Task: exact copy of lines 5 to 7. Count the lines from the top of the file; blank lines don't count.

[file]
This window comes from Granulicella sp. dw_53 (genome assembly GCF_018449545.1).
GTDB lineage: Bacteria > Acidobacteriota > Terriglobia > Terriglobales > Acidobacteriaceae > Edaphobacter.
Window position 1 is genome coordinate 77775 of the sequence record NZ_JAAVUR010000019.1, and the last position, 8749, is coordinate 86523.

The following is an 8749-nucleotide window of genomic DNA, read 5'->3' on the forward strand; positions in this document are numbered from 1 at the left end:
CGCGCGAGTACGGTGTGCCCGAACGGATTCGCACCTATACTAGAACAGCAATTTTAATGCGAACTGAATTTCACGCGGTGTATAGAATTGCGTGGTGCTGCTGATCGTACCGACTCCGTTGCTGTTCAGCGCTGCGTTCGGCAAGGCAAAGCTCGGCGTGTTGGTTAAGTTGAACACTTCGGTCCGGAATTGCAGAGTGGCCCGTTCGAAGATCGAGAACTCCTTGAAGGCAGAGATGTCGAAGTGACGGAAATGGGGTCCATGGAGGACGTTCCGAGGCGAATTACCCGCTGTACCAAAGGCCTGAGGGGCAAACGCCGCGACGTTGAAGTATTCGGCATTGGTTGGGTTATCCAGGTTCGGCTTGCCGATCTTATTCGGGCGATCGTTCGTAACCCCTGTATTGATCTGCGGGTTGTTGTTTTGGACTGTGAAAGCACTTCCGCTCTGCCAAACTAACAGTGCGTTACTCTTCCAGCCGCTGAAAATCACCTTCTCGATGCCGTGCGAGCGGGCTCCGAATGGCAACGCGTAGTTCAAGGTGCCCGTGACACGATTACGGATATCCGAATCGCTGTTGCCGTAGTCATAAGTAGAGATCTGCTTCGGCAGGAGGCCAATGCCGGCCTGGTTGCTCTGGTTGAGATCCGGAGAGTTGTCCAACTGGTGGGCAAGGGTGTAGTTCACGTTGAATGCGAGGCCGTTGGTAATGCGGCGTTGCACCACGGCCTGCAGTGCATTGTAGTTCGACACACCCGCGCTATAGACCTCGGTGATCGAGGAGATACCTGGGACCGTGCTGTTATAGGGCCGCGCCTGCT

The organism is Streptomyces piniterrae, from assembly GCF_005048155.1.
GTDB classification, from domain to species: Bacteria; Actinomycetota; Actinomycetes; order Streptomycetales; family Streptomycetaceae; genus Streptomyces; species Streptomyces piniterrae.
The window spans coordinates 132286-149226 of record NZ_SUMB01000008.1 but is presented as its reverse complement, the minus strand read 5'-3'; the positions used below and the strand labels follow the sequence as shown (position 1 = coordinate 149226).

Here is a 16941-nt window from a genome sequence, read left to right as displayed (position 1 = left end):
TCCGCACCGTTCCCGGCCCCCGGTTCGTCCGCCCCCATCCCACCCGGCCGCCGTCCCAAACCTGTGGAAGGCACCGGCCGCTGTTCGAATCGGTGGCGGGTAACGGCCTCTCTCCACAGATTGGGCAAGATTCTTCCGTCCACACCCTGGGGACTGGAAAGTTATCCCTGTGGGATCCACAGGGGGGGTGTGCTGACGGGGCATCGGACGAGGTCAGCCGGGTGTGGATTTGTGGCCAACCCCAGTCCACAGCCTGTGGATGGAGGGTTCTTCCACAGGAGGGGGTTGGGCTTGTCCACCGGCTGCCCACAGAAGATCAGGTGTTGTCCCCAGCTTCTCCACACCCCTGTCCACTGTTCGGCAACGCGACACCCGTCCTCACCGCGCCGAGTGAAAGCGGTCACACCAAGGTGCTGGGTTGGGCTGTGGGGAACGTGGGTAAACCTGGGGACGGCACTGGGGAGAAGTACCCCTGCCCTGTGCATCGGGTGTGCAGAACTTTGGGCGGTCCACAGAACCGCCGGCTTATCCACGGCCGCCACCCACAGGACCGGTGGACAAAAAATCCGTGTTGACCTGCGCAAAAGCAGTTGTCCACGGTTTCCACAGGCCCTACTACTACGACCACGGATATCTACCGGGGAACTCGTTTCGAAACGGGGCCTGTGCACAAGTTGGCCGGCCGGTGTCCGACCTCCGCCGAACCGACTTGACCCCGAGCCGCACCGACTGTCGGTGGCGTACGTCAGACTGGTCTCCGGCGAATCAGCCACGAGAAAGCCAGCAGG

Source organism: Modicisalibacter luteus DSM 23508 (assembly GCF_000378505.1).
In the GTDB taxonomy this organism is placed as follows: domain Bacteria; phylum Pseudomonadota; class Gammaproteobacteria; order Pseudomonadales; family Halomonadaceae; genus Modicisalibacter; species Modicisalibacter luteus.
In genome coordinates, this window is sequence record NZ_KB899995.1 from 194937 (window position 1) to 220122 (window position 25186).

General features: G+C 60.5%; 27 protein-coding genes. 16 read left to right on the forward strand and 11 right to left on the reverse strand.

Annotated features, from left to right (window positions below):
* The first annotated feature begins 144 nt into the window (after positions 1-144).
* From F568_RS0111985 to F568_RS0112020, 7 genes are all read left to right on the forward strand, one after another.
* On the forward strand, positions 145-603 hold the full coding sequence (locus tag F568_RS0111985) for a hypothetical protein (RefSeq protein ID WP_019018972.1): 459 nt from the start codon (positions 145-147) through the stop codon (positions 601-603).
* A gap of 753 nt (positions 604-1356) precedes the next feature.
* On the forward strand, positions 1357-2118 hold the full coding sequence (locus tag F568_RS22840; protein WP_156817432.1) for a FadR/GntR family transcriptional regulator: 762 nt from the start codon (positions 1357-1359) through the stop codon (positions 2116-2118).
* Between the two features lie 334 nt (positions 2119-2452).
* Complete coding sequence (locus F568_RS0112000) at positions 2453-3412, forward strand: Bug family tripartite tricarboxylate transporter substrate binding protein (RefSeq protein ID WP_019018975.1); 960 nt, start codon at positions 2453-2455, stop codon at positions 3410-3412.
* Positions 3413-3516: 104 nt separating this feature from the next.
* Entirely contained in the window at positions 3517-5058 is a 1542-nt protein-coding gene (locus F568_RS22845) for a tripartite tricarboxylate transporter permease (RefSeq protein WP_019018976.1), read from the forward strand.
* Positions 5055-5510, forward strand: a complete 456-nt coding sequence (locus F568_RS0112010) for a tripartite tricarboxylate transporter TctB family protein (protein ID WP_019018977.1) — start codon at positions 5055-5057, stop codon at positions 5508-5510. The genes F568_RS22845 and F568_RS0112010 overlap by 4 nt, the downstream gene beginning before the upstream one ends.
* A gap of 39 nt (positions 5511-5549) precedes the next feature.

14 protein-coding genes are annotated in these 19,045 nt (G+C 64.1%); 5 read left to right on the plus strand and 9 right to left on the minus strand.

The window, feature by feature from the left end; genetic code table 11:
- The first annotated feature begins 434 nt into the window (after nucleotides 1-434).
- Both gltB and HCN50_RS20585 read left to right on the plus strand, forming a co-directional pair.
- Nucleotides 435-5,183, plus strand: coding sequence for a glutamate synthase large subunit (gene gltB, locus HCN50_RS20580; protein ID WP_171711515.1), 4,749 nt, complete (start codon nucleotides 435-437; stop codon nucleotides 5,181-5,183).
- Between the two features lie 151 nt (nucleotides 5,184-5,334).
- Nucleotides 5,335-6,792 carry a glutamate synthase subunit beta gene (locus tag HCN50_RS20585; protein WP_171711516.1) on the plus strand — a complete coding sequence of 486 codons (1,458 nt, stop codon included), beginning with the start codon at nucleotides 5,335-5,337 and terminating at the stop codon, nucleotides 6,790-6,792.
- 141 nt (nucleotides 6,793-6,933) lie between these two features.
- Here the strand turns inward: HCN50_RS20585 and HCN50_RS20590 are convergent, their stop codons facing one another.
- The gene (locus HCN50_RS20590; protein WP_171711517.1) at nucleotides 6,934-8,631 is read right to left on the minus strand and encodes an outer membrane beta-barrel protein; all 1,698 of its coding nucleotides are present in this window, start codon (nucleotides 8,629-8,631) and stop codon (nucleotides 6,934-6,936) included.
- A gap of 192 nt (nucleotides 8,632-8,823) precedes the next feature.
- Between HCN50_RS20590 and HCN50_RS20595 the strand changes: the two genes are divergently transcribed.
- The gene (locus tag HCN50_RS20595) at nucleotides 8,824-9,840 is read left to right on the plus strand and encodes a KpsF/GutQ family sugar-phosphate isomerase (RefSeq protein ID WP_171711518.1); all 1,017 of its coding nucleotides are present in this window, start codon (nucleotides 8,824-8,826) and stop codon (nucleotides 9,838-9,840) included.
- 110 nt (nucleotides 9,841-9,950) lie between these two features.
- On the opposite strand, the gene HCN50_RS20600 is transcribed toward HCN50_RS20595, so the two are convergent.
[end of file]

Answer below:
CGCGCGAGTACGGTGTGCCCGAACGGATTCGCACCTATACTAGAACAGCAATTTTAATGCGAACTGAATTTCACGCGGTGTATAGAATTGCGTGGTGCTGCTGATCGTACCGACTCCGTTGCTGTTCAGCGCTGCGTTCGGCAAGGCAAAGCTCGGCGTGTTGGTTAAGTTGAACACTTCGGTCCGGAATTGCAGAGTGGCCCGTTCGAAGATCGAGAACTCCTTGAAGGCAGAGATGTCGAAGTGACGGAAATGGGGTCCATGGAGGACGTTCCGAGGCGAATTACCCGCTGTACCAAAGGCCTGAGGGGCAAACGCCGCGACGTTGAAGTATTCGGCATTGGTTGGGTTATCCAGGTTCGGCTTGCCGATCTTATTCGGGCGATCGTTCGTAACCCCTGTATTGATCTGCGGGTTGTTGTTTTGGACTGTGAAAGCACTTCCGCTCTGCCAAACTAACAGTGCGTTACTCTTCCAGCCGCTGAAAATCACCTTCTCGATGCCGTGCGAGCGGGCTCCGAATGGCAACGCGTAGTTCAAGGTGCCCGTGACACGATTACGGATATCCGAATCGCTGTTGCCGTAGTCATAAGTAGAGATCTGCTTCGGCAGGAGGCCAATGCCGGCCTGGTTGCTCTGGTTGAGATCCGGAGAGTTGTCCAACTGGTGGGCAAGGGTGTAGTTCACGTTGAATGCGAGGCCGTTGGTAATGCGGCGTTGCACCACGGCCTGCAGTGCATTGTAGTTCGACACACCCGCGCTATAGACCTCGGTGATCGAGGAGATACCTGGGACCGTGCTGTTATAGGGCCGCGCCTGCT

The organism is Streptomyces piniterrae, from assembly GCF_005048155.1.
GTDB classification, from domain to species: Bacteria; Actinomycetota; Actinomycetes; order Streptomycetales; family Streptomycetaceae; genus Streptomyces; species Streptomyces piniterrae.